Blame the coalition for rising childcare costs: London’s mayor must get a grip

Sadiq Khan
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Under the coalition, we’ve seen the number of childcare places cut by 35,000 (Source: Getty)
I’m A dad to two wonderful teenage daughters, so I know that being a parent in London can be challenging. Like most Londoners, my job is hectic. I often leave home before my girls are up in the morning, and in the evening, votes and constituency meetings mean I don’t get home till late. My wife’s job means she often works even longer hours than me. We really do rely on childcare.

After 15 years as parents, we understand the problems Londoners face with childcare. Of course, we are among the luckiest. We both earn a decent wage and, for us, the rising cost of childcare has made it harder to make ends meet – but not impossible. Most Londoners juggling their family budgets haven’t been so lucky.

The problem has got far worse since David Cameron became Prime Minister. On average, London families are now spending a shocking £14,000 per child on childcare every year. Are you one of the thousands of London families looking for a nursery place for your child? You’ll now find yourself paying half as much again as you did in 2010, and a quarter more than your friends in other parts of the UK.

The strain on family finances has been unbearable. Families with two children have seen their bills increase by almost £10,000 a year under this government. The hardest hit have been poorer Londoners – because the percentage of income spent on childcare by poorer families has risen much faster than for wealthier Londoners. It’s one of the key reasons for the growing gap between the rich and poor in our city.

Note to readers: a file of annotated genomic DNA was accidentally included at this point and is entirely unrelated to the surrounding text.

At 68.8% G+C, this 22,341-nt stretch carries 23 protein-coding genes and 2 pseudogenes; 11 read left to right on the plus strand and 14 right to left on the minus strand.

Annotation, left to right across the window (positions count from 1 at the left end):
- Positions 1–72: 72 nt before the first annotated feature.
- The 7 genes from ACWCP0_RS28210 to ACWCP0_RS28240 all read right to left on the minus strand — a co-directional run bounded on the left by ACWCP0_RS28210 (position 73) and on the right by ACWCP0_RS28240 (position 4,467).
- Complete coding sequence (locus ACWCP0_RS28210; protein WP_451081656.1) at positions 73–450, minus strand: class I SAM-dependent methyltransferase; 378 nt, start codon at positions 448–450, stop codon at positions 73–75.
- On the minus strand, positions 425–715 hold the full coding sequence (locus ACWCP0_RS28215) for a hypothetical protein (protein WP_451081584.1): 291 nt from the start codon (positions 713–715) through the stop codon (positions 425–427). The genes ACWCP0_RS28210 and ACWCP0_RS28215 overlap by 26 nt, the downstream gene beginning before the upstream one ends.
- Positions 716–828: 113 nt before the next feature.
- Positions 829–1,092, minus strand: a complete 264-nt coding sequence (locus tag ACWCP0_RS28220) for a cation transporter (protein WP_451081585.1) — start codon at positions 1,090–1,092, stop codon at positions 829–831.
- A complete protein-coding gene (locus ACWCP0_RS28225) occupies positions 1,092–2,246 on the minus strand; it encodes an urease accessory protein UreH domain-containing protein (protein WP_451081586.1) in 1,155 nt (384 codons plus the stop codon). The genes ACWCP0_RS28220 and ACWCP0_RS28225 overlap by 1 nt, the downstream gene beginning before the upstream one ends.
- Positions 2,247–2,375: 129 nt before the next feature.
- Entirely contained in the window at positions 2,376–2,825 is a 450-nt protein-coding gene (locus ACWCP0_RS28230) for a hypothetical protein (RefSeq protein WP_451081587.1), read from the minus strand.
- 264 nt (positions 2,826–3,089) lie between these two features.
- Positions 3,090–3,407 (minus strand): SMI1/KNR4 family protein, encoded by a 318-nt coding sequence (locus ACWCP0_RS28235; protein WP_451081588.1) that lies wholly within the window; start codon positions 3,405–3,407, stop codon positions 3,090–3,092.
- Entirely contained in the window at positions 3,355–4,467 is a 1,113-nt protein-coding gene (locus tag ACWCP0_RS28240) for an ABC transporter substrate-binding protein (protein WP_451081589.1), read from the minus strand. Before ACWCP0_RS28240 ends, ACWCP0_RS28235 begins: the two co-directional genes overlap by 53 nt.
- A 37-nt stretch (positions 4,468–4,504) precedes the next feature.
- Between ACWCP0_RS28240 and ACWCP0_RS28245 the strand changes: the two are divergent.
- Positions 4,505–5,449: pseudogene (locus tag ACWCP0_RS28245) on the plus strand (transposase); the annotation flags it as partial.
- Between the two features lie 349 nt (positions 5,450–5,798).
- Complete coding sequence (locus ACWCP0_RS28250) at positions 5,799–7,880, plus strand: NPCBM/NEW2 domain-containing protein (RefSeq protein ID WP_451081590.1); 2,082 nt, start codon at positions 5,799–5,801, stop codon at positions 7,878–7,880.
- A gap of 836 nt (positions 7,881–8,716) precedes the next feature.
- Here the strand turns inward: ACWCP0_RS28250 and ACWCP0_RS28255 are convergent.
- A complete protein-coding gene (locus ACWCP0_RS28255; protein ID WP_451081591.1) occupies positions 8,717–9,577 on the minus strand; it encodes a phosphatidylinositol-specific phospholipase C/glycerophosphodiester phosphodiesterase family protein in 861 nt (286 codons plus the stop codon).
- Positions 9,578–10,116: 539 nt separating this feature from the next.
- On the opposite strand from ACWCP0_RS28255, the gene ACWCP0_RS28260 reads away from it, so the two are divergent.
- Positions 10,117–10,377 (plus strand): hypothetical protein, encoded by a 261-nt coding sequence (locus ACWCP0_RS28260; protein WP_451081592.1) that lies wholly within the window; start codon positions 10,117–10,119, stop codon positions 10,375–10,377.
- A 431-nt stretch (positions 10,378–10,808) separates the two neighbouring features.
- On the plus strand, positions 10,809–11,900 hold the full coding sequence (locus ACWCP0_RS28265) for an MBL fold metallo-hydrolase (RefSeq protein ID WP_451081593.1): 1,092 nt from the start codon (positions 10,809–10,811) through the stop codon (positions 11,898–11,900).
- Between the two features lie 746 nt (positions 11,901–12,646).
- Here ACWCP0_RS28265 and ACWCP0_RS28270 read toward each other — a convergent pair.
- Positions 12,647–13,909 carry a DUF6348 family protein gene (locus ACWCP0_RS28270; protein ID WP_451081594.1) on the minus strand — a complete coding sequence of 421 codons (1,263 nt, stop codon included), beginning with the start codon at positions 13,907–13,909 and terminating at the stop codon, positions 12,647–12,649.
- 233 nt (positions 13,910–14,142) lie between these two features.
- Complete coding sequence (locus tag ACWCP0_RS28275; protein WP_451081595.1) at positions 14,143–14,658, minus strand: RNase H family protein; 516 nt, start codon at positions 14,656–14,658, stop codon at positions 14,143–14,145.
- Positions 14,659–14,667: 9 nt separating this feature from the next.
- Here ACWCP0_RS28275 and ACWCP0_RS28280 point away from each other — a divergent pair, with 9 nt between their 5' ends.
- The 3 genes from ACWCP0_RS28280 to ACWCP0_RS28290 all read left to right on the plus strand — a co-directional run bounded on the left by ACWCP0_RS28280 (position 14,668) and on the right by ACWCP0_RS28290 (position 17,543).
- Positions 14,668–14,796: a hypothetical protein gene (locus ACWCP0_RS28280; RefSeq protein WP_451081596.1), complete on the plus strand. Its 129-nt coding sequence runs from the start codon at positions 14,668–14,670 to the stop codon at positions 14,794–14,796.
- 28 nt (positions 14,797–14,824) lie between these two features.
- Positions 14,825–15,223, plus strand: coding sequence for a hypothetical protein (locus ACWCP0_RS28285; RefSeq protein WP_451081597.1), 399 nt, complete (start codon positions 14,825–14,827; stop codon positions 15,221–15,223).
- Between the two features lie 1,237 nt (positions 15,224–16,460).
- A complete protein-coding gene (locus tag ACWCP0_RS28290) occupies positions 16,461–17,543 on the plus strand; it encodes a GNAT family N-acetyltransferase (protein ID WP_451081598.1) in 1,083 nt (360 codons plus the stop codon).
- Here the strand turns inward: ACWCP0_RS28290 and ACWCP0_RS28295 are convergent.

Reading this on the bus, tube or train, you may well be a mum or a dad, and if not, you might be one day. What you might not realise is that this crisis has been directly caused by the government’s conscious decisions. Under the coalition, we’ve seen the number of childcare places cut by 35,000, and there are nearly 600 fewer Sure Start children centres than at the last general election.

And it’s not just families that suffer. Having childcare cost so much more in the capital than in other parts of the UK damages the competitiveness of London’s businesses and hurts our economy. Nearly two-thirds of London parents say childcare costs have affected their decision about whether or not to work, and even more say it has impacted on how many hours they work. There are countless highly-trained and talented Londoners who are kept out of the workforce because of the cost of childcare, and more than a third of “stay at home” mums in London say they would like to work. The UK lags behind many Western economies on maternal employment rates.

So what should we do differently? Labour is committed to providing an extra 10 hours of free childcare a week for all three and four year-olds. That will increase the number of free hours from 15 to 25, and it’s worth an extra £1,500 in the pockets of parents every year. Another part of our plan is providing “wraparound childcare” at primary schools. We will work with schools to deliver childcare before and after the school day, so that parents can hold down a much-needed job with a guarantee that their children will be looked after from 8am to 6pm.

But the problem is so severe in London that we need our mayor to get a grip. We need strategic leadership across private provision, local authority and government centres. The mayor should be persuading London’s businesses to provide childcare wherever possible – time and again, this has been shown to make good business sense. And he should be working with London’s local authorities to keep our remaining Children and Sure Start centres open.

In New York, mayor Bill de Blasio has shown what an active leader can achieve. In just one year, he has created a free, pre-kindergarten place for every child in New York. He worked with public, private and community organisations – providing the leadership needed to get it done.

This issue embodies the problems facing many Londoners today. The capital may be the best city in the world to live in, with more and better paying jobs than elsewhere, but the rocketing cost of housing, childcare and transport means life is becoming harder with each year that goes past. We must make it a top political priority to reduce the cost of childcare.

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